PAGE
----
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I've been trying to reverse engineer Mega's (mega.co.nz) API calls. And stopped on the step where client needs to decrypt session id with provided RSA key. I can get key data, but I have no idea how to convert this data into actual key.

Here is my Base64 encoded private key:

BACLkf9qj1yTiX+Jrc7nlp8GMbTh9XnksdQgImr1kRazEsWy28hgOOqjPrsUTe0HtG7UKJzltzBd
1cDQI40qWmmCfsRmKiwNJazfCpDgI21LMveudU9O5djvqgGz8YNVVaOhg//IFAppnb6NHlY51qnP
tEJef47K/2rWMFXUZ8DjrQQA7TTQIUYutrF83GidNT2Od1d+v5hrcCLKzjBYbUIIX1ntI3gFmJyu
TnWL/x5ftzlPhADqdjnmHP1R0MmUheE2EngZvh7H8GumpPnuxhbS7zWAMFHRsagrw8rN4pWtnH1Q
9sZ3mmFTuVvqz547cc2d++7Od7s/hUGZvZEKBQgD4McH/i2kzsuiWCLsyJ74PcQTcQnkZeHsV53T
6s4pAUV9yyfz0VYu+84W1SKclSnhAkZNOFDz56oG7BQZqkP4uJoX6Uf3woikjDdGEYMh1nAJj5KR
G+8WhrvUftSCOMJdgfoFpZZGAIZfvrBjRaevvceh10YzNb8l+fd3ucF9v9IPj3/XMMoWNltDm7YC
gA1PZj6aU3hum47PZu2oQnsCtSER004lwHC28rHgJP2QVl22W7A7hd7/Tn/MMYXmhC8sKu6cVVew
rx0T3yBVmpILpQ2MRFHHwucXBQLPfvgxiC/c1Pnr1GqZf6FgpZSSbUhLkkfpchRyQyzhNaA5NhsN
V2+PCCEEAJTTXts5/Emt/84BEzXC5gg7o0kdR0Z3NxnkLTILpY0IxhnRA6wxO4pDRbsqc85DzSnO
obTWb2tOkw/AdpEzcH3HCPNaKjMuCMHyItv69426NqMVSruqHniNxafCNeHGTofYsKky05Wiv+G0
DWOBnGYf2A+sLAgoGFGBZ53QaI90LS0tLS0tLS0=

From what I understand, it consists of four parts(big integers): p, q, d, u. I know that to get generate private key we need modulus(p*q) and private exponent (d)

So I'm wondering, is there standard private key format for this key, or they just using some internal encoding?

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2 Answers 2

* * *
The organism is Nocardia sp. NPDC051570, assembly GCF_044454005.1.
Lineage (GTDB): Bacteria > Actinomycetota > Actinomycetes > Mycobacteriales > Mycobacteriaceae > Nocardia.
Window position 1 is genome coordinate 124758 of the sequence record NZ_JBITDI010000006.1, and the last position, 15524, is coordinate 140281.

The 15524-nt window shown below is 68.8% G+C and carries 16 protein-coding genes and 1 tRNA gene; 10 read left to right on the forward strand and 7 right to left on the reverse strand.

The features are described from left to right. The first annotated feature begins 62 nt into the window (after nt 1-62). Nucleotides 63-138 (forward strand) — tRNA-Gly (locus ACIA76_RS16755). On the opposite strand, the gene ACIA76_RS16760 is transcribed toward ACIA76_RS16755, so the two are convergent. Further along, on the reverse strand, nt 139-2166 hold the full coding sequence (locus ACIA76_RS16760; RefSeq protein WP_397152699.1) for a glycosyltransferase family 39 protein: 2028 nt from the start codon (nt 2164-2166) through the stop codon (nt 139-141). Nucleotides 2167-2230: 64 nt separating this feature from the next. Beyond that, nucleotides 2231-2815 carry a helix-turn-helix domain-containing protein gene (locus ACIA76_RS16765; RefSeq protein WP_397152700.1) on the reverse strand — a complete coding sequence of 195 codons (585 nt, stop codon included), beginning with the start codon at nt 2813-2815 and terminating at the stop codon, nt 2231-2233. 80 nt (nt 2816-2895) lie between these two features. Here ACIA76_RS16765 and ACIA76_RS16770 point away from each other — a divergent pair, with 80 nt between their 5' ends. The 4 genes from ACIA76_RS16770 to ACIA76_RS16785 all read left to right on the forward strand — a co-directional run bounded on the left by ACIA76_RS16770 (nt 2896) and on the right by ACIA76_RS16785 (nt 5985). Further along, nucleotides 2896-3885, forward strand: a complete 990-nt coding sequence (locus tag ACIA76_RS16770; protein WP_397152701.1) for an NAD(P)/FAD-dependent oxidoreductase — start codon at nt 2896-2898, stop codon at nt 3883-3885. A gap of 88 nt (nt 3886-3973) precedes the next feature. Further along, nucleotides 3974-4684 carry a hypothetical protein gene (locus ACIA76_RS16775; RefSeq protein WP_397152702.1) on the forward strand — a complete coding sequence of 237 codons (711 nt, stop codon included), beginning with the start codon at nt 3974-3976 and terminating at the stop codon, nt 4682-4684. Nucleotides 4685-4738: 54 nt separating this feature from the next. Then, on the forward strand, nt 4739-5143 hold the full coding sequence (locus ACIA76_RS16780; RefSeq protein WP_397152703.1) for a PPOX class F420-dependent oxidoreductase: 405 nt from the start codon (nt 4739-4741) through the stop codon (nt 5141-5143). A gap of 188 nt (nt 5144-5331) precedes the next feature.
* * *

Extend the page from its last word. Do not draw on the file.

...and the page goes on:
The format is not an official standard, but it is pretty straight forward. There are indeed 4 fields, in order $p$, $q$, $d$ and $u$ (I'm not quite sure what the function of the $u$ is?, it's not the CRT representation that is common in standards).

First decode the base64: it starts with 0x04 0x00 0x8b 0x91 0xff 0x6a 0x8f 0x5c..

Every number is encoded as a big-endian 2 byte number that denotes the number of bits (So here 0x400 = 1024), so we then know the number of bytes (so here 0x80 bytes) that then follows and this is just a bigendian number ($p$). After these bytes we get the second length field (0x400 again) followed by 0x80 bytes (for $q$), a length 0x7fe = 2046 bits so 0x100 bytes that encode $d$ (it makes sense that this should be roughly twice the number of bits of $p$ and $q$, as it is of order $(p-1)(q-1)$) and the last $u$ is again 0x400 = 1024 bits, and after this number we get 0x2d = '-' characters as padding.

Normally these private keys are ASN.1-encoded (e.g. PEM format), and Microsoft has its own format in Windows, etc. Many such encodings are just a decorated version of the length followed by data of that length format, so this is pretty easy to figure out.

Take a bignum library (I use GMP, normally) and try to convert the bytes to numbers and check primality etc etc. to try to verify this.

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without decoding your b64, have a look at the api_setrsa(privk, pubk) function call located in crypto_0.js, thats were it gets encrypted and stored. it is called from keygen_0.js:

api_setrsa([rsa_p,rsa_q,rsa_d,rsa_u],[rsa_pq,rsa_e]);

good look.

by the way: it is never a good idea to post private keys.

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